What to make of Bryce Harper’s second season in the majors. Most people will say that he had an OK year. He had good points and bad points and got hurt. Looking at his stat totals will paint that picture. 3.8 WAR (3rd on the team, worse than last year) He hit .274 (pretty good, but not great) 20 home runs and 58 RBI (fine, not a lot of RBI for a guy who hit 4th) less than 500 ABs (didn’t even quality). Most average or casual baseball fans will stop there. I know this because listening to sports radio in DC I heard the Harper season summary end there on the National’s flagship station (OK, it was the Junkies).
One of the problems you have when analyzing Harper’s season is that he missed an entire month, zero at bats in June. I am a big fan of wOBA and wRC+ to analyze player hitting. I like this stat because it, like batting average is not impacted by a player like Harper missing a month of the season. wOBA is the stat general managers use to calculate players total offensive contribution and wRC+ is a park adjusted stat that give a % rank of how good a player is compared to the average MLB player. Here is how Harper stacks up: Harper had a .371 wOBA and 137 wRC+.
Putting that into perspective
Harper was the 7th best hitting outfielder in baseball behind Trout, Werth, McCutchen, Choo, Holiday and Cuddyer. That’s it. That is the list.
The more interesting list is the players who Harper out hit this year. Stanton, Bautista, Pence, Beltran, Upton, Bruce and Adam Jones
If you want to take that out to all positions, he also out hit: Beltre, Molina, Longoria, Posey, Zimmerman, Fielder and Hosmer,
Continue reading “The list of players Bryce Harper out hit this year will surprise you”
Here is a strategy to turn this season around.
Step 1: Get Harper healthy
Step 2: Get people in scoring position in front of him. This might mean moving him to 4 or 2nd in the order. 3rd seems to get him up to bat with no one on base a lot.
Seems obvious right? Here are the players who have more at bats with runners in scoring position than Harper:
Suzuki, Espinosa, Werth, Tyler Moore, Lombo, LaRoche, Span, Desmond, Zimmerman
That is everyone , in case you couldn’t tell.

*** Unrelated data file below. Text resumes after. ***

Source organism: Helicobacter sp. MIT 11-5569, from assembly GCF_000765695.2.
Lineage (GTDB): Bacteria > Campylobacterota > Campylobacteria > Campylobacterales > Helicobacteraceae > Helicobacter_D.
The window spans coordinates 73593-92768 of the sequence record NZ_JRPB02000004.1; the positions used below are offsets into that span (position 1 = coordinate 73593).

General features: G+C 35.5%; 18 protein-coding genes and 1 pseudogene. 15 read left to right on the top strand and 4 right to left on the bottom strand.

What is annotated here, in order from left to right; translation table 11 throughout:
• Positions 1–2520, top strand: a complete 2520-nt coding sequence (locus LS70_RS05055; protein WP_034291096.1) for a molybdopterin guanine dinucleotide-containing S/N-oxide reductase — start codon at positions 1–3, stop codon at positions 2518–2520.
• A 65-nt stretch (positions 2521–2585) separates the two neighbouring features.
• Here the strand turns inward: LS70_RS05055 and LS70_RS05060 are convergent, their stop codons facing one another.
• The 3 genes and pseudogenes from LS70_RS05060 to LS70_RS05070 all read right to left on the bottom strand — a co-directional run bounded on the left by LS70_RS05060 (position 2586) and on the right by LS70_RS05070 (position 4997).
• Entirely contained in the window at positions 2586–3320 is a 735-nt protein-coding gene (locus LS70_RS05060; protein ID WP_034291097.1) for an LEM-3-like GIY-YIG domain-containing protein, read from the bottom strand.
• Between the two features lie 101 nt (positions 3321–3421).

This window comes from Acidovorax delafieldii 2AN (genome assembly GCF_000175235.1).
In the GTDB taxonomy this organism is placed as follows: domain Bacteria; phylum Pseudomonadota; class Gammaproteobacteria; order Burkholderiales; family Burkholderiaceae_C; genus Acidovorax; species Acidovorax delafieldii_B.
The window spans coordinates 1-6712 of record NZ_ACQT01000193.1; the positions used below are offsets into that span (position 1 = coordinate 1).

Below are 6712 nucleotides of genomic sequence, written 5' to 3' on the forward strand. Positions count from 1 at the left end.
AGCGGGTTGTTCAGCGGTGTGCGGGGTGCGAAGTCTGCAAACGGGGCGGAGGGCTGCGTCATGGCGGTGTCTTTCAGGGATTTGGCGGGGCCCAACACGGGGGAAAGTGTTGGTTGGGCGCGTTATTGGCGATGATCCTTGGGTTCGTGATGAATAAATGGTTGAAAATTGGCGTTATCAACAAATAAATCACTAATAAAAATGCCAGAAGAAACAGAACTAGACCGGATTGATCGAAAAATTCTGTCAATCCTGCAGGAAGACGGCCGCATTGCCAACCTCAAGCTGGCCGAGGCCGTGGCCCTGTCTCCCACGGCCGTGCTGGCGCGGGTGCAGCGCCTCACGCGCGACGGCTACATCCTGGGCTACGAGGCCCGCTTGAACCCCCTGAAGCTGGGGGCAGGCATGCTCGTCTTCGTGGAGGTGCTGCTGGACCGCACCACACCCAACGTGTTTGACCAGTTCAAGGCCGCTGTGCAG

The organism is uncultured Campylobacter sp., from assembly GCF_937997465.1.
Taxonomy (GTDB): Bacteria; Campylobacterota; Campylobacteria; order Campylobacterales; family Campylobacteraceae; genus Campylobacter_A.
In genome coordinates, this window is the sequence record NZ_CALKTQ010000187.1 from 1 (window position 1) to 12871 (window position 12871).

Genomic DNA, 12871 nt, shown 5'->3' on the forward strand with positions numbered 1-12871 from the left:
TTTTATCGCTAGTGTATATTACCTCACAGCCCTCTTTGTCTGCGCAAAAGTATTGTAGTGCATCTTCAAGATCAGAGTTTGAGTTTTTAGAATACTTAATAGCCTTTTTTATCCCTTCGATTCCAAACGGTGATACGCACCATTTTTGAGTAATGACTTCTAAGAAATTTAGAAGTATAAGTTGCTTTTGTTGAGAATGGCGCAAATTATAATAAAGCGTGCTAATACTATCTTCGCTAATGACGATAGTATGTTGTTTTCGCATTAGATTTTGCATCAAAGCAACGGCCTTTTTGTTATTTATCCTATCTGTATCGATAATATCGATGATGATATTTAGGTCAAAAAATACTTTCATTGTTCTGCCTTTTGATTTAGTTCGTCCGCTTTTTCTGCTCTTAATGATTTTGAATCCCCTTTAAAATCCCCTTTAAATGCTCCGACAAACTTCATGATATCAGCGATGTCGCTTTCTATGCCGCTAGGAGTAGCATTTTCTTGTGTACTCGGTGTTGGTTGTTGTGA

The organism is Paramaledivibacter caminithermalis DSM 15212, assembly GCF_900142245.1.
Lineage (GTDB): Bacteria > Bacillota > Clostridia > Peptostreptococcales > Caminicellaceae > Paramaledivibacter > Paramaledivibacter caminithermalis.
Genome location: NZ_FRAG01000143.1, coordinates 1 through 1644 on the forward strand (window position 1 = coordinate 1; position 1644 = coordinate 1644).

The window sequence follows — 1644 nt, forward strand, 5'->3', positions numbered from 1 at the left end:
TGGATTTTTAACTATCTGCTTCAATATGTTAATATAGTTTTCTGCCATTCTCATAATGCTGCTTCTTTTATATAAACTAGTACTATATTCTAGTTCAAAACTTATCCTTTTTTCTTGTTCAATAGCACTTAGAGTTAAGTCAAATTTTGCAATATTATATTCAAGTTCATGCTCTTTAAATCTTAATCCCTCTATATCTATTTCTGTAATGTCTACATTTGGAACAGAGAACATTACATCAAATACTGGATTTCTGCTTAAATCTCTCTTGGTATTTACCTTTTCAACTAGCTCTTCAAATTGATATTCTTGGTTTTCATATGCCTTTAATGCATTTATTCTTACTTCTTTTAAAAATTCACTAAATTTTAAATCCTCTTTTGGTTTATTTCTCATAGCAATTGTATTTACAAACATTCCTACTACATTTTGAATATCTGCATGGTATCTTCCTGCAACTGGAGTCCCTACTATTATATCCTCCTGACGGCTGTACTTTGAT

Here are Harper’s stats this year with runners in scoring position.
It is impossible in our modern world to talk about Ty Cobb without the specter of racism being present. It is similar to bringing up the topic of Berry Bonds without mentioning steroids. The difference is, nobody doubts Cobb’s authentic achievements on the diamond, but Bonds accomplishments leave more to the interpretation.
Cobb’s achievements are truly remarkable. At his retirement he owned 70 or so records and received the highest percentages of votes in the inaugural Hall of Fame class. He was recognized in his time as being the greatest living baseball player. The Ty Cobb Museum is located in Royston, Georgia, the closest town to the small farm area where Ty Cobb was born. At one time, I am sure this was really the middle of nowhere, Ga. Now, it is a little less than an hour from the suburban sprawl that is Atlanta. The museum tells the story of Cobb from the perspective of his family and neighbors and friends.
The museum exists in a paradox of independent sports museums. You don’t make a museum for someone Continue reading “Review: Ty Cobb Museum”
Attending a baseball game in Dodger Stadium was a surprising experience. It was all about expectation and location. I expected a normal stadium (it isn’t) and I expected a urban local (not even). Living in LA means sitting in your car a lot. Hopefully, moving in your car, but most likely just sitting. I lived in the high desert of San Bernardino County, so it was a good hour drive from my home to Chavez Ravine. After so much start and stop, I exit the 5 onto Stadium Way which then winds through Elysian Park past the Chavez Ravine Arboretum. While driving through a park I saw families eating picnic lunches. I began to question if I was in the right place. At that point the trees opened to provide a view of one of the most unusual stadiums in baseball. From the parking lot the Think Blue sign is large and sets a very Hollywood sign tone for the experience.
Dodger Stadium is a unique stadium for so many reasons. It is one of the few MLB stadiums along with Kaufman Stadium that seems to exist in a Continue reading “Review: Dodger Stadium”
In 2009 the Atlanta Braves, which unlike most MLB Franchises happens to own their own AAA franchise moved the Richmond Braves to a new stadium built in Gwenette a suburb of Atlanta, now know as Coolray Field. The move was curious at the time because, while the Richmond Diamond was not the most modern of facilities, the team always was an average AAA draw and the affiliation with the city was long standing. In fact the Richmond Braves used to be the Atlanta Crackers before the the franchise from Milwaukee relocated to Atlanta. The best comparison to DC would be moving the team to Leesburg, Manassas or Germantown. This move was less financial decision, more a deliberate strategic retrenchment plan the Braves organization developed . That is for another post.
The stadium is a generic minor league Populous design. It was built in the middle of an empty field with ample parking, It has none of the charm or sense of place that most of the successful minor leagues stadiums have. The Continue reading “Review: Coolray Field”